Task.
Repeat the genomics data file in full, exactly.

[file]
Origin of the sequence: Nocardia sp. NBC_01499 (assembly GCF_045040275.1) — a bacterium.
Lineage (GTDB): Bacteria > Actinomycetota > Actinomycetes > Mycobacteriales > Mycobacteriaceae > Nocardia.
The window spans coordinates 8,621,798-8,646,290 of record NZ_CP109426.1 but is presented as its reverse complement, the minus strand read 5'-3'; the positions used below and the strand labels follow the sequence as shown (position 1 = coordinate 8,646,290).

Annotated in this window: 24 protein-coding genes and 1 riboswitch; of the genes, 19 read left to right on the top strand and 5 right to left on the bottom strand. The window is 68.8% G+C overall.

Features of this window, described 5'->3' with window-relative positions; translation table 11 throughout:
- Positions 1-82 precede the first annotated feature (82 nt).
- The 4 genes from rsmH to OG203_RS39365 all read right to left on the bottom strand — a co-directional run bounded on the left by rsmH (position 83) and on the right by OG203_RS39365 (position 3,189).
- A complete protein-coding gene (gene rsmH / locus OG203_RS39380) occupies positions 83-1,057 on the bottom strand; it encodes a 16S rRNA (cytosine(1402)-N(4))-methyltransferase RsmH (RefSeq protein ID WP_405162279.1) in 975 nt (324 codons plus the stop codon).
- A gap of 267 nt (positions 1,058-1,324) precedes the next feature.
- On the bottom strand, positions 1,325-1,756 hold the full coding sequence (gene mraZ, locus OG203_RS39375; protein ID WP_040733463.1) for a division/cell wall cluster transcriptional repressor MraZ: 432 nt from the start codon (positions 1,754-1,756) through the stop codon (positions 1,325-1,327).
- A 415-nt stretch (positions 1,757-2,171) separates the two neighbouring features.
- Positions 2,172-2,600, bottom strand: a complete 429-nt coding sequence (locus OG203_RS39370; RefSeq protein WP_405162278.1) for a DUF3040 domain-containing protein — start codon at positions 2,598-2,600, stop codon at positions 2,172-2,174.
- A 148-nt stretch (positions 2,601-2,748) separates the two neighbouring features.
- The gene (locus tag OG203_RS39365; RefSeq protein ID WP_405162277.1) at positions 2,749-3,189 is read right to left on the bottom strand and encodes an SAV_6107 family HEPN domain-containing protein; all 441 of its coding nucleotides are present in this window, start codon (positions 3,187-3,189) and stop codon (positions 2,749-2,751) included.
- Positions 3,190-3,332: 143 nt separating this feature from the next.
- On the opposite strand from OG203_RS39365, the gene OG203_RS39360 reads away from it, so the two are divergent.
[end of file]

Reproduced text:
Origin of the sequence: Nocardia sp. NBC_01499 (assembly GCF_045040275.1) — a bacterium.
Lineage (GTDB): Bacteria > Actinomycetota > Actinomycetes > Mycobacteriales > Mycobacteriaceae > Nocardia.
The window spans coordinates 8,621,798-8,646,290 of record NZ_CP109426.1 but is presented as its reverse complement, the minus strand read 5'-3'; the positions used below and the strand labels follow the sequence as shown (position 1 = coordinate 8,646,290).

Annotated in this window: 24 protein-coding genes and 1 riboswitch; of the genes, 19 read left to right on the top strand and 5 right to left on the bottom strand. The window is 68.8% G+C overall.

Features of this window, described 5'->3' with window-relative positions; translation table 11 throughout:
- Positions 1-82 precede the first annotated feature (82 nt).
- The 4 genes from rsmH to OG203_RS39365 all read right to left on the bottom strand — a co-directional run bounded on the left by rsmH (position 83) and on the right by OG203_RS39365 (position 3,189).
- A complete protein-coding gene (gene rsmH / locus OG203_RS39380) occupies positions 83-1,057 on the bottom strand; it encodes a 16S rRNA (cytosine(1402)-N(4))-methyltransferase RsmH (RefSeq protein ID WP_405162279.1) in 975 nt (324 codons plus the stop codon).
- A gap of 267 nt (positions 1,058-1,324) precedes the next feature.
- On the bottom strand, positions 1,325-1,756 hold the full coding sequence (gene mraZ, locus OG203_RS39375; protein ID WP_040733463.1) for a division/cell wall cluster transcriptional repressor MraZ: 432 nt from the start codon (positions 1,754-1,756) through the stop codon (positions 1,325-1,327).
- A 415-nt stretch (positions 1,757-2,171) separates the two neighbouring features.
- Positions 2,172-2,600, bottom strand: a complete 429-nt coding sequence (locus OG203_RS39370; RefSeq protein WP_405162278.1) for a DUF3040 domain-containing protein — start codon at positions 2,598-2,600, stop codon at positions 2,172-2,174.
- A 148-nt stretch (positions 2,601-2,748) separates the two neighbouring features.
- The gene (locus tag OG203_RS39365; RefSeq protein ID WP_405162277.1) at positions 2,749-3,189 is read right to left on the bottom strand and encodes an SAV_6107 family HEPN domain-containing protein; all 441 of its coding nucleotides are present in this window, start codon (positions 3,187-3,189) and stop codon (positions 2,749-2,751) included.
- Positions 3,190-3,332: 143 nt separating this feature from the next.
- On the opposite strand from OG203_RS39365, the gene OG203_RS39360 reads away from it, so the two are divergent.